The poet uses enjambment in lines 11 to 12: "Yet being mine own, at length affection would / Thy blemishes amend, if so I could." 1 Line 11 is the only line in the poem not followed by some form of punctuation, and it marks the first note of compassion the author feels towards her writing. While she is incredibly dissatisfied with it, we learn that she desperately tried to edit her poetry and make it satisfactory to her standards, but she did not feel she had the skills to do so. While initially, she blames her friends for stealing her poetry and having it published, Bradstreet ultimately blames herself for not being a good enough poet.

Enjambment is the continuation of one line of poetry into the next without pause or punctuation.

The Author to Her Book: Theme

The poem 'The Author to Her Book' revolves around the themes of creation and ownership. The poet presents the act of creation as an arduous and frustrating task. She writes of how an author feels such great ownership and connection to their writing, that it is basically like a child they must birth and raise with great difficulty. Just as a mother must urgently give birth to her child, Bradstreet feels she must produce and deliver writing.

However, she calls into question the appropriate nature of ownership, as a young child is under the care of its mother, but then grows to go off on its own, and Bradstreet's writing appears to do the same thing. She says that well-intentioned friends, without the awareness of her writing's faults, took her poetry from her and insisted that it be published. They stole what was hers, but it soon took up a life of its own. Bradford presents art as an intimate reflection of its creator—the artist.

The Author to Her Book, crumpled paper and pen, StudySmarter

Fig 3: Anne Bradstreet presents the frustrations of being a writer in her poem, 'The Author to Her Book.'

The Author to Her Book - Key Takeaways

  • 'The Author to Her Book' (1678) is a poem written by the Puritan poet, Anne Bradstreet.
  • 'The Author to Her Book' is a lyric poem.
  • The tone of the poem is self-deprecating, desperate, and concerned.
  • The poem uses literary devices such as extended metaphor, rhyme, personification, apostrophe, hyperbole, syntax, and enjambment.
  • The main themes of the poem are creation and ownership.

1 Anne Bradstreet, 'The Author to Her Book', Several Poems Compiled with Great Variety of Wit and Learning, 1678.

Frequently Asked Questions about The Author to Her Book

The central idea of 'The Author to Her Book' is the attachment and responsibility an author feels for their writing, or an artist for their creation. 

The audience of 'The Author to Her Book' is most likely the poet herself. The poem is written as an explanation and exploration of her frustrations and insecurities regarding the publishing of a collection of poetry she was deeply embarrassed by. 

'The Author to Her Book' relates to Puritanism because its author, Anne Bradstreet, was a Puritan woman from a prominent family. Puritan women were expected to carry out motherly, domestic roles. Intellectual pursuits such as writing and publishing were condemned for women, which likely influenced Bradstreet's feelings of shame.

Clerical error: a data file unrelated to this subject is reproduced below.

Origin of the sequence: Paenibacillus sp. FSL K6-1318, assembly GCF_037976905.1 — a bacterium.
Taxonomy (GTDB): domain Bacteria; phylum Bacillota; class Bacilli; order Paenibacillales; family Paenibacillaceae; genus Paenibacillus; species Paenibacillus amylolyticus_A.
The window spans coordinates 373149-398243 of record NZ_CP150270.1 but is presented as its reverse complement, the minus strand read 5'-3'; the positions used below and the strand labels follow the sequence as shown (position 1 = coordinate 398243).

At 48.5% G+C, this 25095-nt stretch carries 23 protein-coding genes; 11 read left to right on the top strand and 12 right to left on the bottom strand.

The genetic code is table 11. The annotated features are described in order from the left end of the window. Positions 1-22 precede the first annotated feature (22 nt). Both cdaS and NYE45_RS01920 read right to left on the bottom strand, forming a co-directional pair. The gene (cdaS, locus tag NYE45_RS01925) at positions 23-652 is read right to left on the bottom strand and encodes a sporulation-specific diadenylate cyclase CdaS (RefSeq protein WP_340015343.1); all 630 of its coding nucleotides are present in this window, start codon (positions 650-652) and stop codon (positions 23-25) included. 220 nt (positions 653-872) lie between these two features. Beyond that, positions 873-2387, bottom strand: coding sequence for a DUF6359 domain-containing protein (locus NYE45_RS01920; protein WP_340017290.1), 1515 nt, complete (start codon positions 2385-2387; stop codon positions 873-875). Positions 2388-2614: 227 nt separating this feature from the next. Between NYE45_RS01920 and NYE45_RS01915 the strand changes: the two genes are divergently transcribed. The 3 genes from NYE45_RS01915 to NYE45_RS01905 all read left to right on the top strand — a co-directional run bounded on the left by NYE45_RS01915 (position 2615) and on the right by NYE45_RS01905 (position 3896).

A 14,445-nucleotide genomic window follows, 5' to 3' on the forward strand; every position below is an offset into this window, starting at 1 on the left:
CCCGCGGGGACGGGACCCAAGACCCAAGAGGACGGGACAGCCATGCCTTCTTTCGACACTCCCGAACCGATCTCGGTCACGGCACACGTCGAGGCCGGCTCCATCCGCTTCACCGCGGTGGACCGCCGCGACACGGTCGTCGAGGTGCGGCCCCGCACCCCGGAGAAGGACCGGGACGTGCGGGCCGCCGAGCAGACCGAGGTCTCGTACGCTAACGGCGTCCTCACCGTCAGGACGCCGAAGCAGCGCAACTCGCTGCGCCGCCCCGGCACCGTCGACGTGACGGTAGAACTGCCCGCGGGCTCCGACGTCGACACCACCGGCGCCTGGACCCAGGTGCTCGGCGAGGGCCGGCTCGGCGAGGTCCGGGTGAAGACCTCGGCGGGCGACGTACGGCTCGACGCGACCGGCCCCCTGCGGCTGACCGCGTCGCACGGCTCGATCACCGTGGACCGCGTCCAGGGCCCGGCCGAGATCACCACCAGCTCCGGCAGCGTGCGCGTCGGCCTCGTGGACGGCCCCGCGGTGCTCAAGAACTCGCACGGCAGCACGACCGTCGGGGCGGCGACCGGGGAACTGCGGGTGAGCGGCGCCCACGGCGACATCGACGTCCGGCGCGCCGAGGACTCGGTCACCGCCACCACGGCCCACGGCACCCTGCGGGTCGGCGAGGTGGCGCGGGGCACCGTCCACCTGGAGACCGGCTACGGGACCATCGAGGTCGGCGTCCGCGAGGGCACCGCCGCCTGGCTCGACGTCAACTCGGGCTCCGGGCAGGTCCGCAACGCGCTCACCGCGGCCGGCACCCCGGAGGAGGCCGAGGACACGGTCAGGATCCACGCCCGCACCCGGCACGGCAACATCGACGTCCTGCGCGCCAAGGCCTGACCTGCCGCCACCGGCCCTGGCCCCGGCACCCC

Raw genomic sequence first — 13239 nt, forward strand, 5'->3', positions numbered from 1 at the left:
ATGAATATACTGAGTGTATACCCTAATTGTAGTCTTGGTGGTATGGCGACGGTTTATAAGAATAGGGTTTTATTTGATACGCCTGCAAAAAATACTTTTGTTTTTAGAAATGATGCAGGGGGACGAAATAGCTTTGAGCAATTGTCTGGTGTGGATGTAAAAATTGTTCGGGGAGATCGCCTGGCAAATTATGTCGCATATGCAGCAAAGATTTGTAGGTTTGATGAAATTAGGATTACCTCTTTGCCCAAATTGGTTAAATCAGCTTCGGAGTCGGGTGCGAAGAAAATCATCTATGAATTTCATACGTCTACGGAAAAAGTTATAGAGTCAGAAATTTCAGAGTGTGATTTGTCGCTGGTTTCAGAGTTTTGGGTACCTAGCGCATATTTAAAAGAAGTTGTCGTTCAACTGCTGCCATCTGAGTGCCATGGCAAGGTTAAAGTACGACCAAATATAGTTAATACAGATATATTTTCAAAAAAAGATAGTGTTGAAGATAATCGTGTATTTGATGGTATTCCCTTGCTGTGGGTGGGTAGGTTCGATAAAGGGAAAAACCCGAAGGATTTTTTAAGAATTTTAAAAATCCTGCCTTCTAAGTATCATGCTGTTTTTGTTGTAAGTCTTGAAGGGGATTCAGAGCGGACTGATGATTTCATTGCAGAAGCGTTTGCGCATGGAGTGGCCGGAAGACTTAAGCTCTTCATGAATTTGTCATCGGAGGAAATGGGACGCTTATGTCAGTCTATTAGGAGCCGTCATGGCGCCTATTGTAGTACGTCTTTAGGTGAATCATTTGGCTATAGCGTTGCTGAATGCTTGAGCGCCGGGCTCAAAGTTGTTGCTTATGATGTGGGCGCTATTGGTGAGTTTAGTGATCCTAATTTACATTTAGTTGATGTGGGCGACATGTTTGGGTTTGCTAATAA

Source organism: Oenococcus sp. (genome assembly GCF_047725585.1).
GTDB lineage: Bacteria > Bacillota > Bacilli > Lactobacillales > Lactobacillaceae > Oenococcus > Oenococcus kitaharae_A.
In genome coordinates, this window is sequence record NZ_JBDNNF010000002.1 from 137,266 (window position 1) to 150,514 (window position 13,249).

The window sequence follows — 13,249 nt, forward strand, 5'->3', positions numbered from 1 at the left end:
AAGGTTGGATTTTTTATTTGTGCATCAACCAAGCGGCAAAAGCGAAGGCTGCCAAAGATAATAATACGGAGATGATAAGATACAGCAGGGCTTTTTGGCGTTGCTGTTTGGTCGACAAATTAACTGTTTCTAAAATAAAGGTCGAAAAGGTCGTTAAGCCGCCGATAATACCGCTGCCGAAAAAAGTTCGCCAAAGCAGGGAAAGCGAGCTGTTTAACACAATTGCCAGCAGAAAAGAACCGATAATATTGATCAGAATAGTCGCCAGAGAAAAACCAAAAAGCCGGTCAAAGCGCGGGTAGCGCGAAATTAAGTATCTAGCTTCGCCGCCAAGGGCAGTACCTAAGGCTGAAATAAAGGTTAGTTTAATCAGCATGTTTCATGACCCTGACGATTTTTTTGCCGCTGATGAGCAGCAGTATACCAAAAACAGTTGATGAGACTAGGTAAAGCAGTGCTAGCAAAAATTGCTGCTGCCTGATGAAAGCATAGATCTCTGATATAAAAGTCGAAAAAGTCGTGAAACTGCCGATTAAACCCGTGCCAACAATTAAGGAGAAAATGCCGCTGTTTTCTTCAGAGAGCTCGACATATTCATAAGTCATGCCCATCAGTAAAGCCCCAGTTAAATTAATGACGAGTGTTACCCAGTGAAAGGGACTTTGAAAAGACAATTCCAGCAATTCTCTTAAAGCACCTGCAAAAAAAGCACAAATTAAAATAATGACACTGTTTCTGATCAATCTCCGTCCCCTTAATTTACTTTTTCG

Literary elements in 'The Author to Her Book' include metaphor, apostrophe, personification, hyperbole, syntax, and enjambment. 

Anne Bradstreet uses an extended metaphor in her poem 'The Author to Her Book' in order to compare her book to an untidy child. 

Final The Author to Her Book Quiz

Question

Who is the speaker in 'The Author to Her Book'?

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Answer

Anne Bradstreet, the author of the poem.

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Question

What is the title of the book is Bradstreet referring to in the poem?

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Answer

The Tenth Muse Lately Sprung Up in America

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Question

In 'The Author to Her Book,' the poet uses an extended metaphor to compare her published book to what?

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Answer

her child

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Question

What meter is the poem written in? 

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Answer

iambic pentameter

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Question

How would you describe the tone of the speaker in 'The Author to her Book'?

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Answer

self-deprecating, desperate, concerned 

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Question

What type of poem is 'The Author to Her Book'?

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Answer

A lyric poem 

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Question

What are the key themes in 'The Author to Her Book'?

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Answer

creation and ownership

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Question

Who does the poet accuse of publishing her novel?

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Answer

friends

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Question

The entire poem is made up of pairs of end rhymes known as what?

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Answer

Rhyming couplets

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Question

"Thou ill-form’d offspring of my feeble brain" 1 (Line 1) is an example of which literary device? 


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Answer

Apostrophe

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Question

What does the word "visage" mean?

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Answer

Facial expression/ features 

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Question

True or False: the entire poem is made up of only five sentences.

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Answer

True

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Question

True or False: Bradstreet is happy that her book was published. 

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Answer

False